Health and Safety

Uncertainty Trails Nigerian Army Continued Stay in Troubled States

Communities in the troubled States of Benue, Kogi and Taraba have cried out over the absence of soldiers in their communities despite the assurance by the Nigerian Army that the operation which is slated to end by March 31 is to be extended by another two months.

These states have been under immense attack by Fulani Herdsmen and the situation has degenerated since the absence of the soldiers in the last few days leading to the initial end of the operation cat race in the North Central part of Nigeria with the casualty figure hitting up to 200 dead persons.

Terkura Suswam, founder of Ashi Polytechnic and a community leader in Anyiin, Logo Local Government Area. “I have been to their base in Chembe more than three times within the past one week but no single soul was there anymore.”

Mr Suswam, brother of former Governor Gabriel Suswam, said the perceived duplicity of the Nigerian security agencies had made it difficult for the locals to trust the government in the herdsmen crisis.

The residents fear that their communities could be overrun in the coming days if no immediate security measures are put in place. This is also because the police had in February withdrawn special forces previously operating in the areas before soldiers were deployed.

The attacks in Benue, Nasarawa and Taraba have sent hundreds of thousands fleeing from their communities, with many putting up at dozens of camps for internally displaced persons scattered across the region.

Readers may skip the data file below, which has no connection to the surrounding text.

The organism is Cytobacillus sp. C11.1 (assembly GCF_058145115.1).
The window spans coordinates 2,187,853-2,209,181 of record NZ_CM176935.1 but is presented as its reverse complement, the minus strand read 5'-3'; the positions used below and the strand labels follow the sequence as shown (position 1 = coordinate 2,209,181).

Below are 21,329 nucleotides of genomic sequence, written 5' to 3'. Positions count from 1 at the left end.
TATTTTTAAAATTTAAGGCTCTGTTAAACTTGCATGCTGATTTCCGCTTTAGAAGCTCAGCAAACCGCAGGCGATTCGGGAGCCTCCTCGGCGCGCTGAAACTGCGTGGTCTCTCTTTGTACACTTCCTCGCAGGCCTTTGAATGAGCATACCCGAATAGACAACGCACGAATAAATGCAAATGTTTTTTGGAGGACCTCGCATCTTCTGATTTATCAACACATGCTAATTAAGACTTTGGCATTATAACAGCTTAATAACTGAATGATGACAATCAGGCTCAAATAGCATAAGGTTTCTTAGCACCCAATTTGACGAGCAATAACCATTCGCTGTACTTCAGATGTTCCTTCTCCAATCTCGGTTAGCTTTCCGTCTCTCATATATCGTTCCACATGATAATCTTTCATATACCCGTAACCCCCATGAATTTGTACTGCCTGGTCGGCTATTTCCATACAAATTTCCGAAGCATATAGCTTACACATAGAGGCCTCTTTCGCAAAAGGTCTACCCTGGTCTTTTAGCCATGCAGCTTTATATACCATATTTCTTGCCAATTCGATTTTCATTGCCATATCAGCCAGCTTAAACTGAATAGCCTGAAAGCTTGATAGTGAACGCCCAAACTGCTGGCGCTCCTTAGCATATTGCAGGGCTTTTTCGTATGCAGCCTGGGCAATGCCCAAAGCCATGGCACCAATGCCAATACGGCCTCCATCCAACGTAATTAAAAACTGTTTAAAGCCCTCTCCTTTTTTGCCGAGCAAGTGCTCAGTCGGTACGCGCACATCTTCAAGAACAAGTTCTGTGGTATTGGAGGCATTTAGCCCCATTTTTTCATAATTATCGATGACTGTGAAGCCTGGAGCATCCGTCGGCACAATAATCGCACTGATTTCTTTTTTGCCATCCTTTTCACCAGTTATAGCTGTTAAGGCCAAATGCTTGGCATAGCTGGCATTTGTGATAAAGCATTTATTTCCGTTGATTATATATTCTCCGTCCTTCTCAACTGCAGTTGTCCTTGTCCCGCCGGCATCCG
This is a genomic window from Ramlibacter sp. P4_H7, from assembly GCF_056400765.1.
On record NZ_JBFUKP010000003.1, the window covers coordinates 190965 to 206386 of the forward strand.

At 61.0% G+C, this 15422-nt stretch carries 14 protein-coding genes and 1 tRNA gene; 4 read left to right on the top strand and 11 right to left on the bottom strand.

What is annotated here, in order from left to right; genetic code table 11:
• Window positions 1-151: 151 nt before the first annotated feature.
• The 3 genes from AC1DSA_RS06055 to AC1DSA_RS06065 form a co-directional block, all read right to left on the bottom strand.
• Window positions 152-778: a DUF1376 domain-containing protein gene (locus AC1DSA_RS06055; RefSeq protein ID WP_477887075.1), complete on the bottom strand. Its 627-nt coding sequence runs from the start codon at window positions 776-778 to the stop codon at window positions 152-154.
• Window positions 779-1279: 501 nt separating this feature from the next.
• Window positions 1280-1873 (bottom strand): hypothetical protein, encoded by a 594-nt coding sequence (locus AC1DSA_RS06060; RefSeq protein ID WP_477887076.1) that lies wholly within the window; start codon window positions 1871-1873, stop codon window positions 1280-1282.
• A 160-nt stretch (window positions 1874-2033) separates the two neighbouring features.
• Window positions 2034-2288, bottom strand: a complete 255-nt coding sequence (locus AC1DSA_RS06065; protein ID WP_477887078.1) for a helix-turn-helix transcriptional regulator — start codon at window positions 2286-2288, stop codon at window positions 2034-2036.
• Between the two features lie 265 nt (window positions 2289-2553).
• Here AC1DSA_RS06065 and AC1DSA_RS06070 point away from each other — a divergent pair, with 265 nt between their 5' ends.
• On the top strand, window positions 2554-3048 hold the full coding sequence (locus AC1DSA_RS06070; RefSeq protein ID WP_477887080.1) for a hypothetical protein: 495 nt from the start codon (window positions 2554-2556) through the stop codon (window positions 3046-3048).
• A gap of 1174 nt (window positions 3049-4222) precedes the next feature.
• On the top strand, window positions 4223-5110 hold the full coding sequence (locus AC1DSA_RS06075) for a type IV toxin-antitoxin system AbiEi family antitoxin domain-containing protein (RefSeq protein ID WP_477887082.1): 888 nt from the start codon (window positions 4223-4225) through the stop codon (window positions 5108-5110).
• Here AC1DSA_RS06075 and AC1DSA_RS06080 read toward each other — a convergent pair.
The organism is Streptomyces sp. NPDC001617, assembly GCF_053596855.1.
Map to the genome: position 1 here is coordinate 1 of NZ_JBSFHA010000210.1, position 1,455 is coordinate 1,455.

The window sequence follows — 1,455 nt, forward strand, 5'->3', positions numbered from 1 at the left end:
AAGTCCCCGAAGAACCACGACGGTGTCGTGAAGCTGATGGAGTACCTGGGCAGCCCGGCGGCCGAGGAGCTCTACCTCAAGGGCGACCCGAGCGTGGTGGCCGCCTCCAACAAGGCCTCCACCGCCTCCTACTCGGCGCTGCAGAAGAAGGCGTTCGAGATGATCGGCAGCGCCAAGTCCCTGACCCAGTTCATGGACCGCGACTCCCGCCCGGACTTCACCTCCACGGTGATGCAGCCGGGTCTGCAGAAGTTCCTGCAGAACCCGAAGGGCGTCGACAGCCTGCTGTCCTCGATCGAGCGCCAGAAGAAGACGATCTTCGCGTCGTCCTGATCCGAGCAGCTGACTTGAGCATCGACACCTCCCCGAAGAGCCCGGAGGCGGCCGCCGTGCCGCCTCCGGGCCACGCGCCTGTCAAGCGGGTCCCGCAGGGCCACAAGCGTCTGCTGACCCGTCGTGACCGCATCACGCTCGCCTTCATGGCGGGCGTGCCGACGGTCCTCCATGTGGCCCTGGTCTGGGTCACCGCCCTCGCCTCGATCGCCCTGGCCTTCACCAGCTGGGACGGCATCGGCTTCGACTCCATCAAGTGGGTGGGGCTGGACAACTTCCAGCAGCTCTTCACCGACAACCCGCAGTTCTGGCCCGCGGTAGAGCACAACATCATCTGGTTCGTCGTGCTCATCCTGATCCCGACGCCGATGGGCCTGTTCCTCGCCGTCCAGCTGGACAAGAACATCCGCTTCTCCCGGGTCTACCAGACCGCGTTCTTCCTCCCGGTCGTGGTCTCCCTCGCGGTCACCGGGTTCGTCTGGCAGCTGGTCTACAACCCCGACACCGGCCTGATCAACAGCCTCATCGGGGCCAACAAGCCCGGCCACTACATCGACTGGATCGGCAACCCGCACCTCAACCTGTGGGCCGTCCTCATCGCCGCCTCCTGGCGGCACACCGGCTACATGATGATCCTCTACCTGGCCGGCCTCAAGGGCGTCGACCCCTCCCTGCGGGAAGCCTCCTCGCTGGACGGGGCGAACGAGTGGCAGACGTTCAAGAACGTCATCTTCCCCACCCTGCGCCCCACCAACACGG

Mr Suswam said the situation could get worse in the coming weeks when the raining season begins and the killers would take refuge in overgrown bushes and forests.

Mr Abdulraheem said several communities are now left exposed, urging security agencies to consider the plight of the locals.

He also identified five communities where he believed those coming to kill people in his local government are hiding.

“Oboro, Omavi, Ohoupe, Oboroke and Eikaohizenyi towards Ajaokuta are the hideouts of the attackers,” Mr Abdulraheem said. “The security agencies should comb all these areas for residents to ensure a lasting peace for the residents.”

Residents in Donga LGA in Taraba also said soldiers are no longer patrolling their communities.

John Agim, a spokesperson for the Defence Headquarters, would only confirm that the exercise had been extended.

“The exercise was extended and that is all I could say for now,” Mr. Agim, a brigadier-general, said by telephone Friday night.

be around to carry out their statutory duties of protecting the people.”

He acknowledged killings are still ongoing in the state, but said the “isolated attacks” are being investigated and police are “making efforts to get to know those responsible.”

Emmanuel Bello, a spokesperson for Governor Darius Ishaku, said Taraba was under siege even when troops were initially deployed, much less their unverified extension of the exercise.

“They are targeted and killed with no arrests made. The military has a lot to do to restore faith in their activities. Images of dead bodies making social media rounds only enforce the fears that exercise is not achieving its aim.

“The Taraba State Government is willing and ready to cooperate with all the security agencies to safeguard lives. Our people are seriously hoping that professionalism would be upheld and that they can trust the military to keep them safe,” he said.

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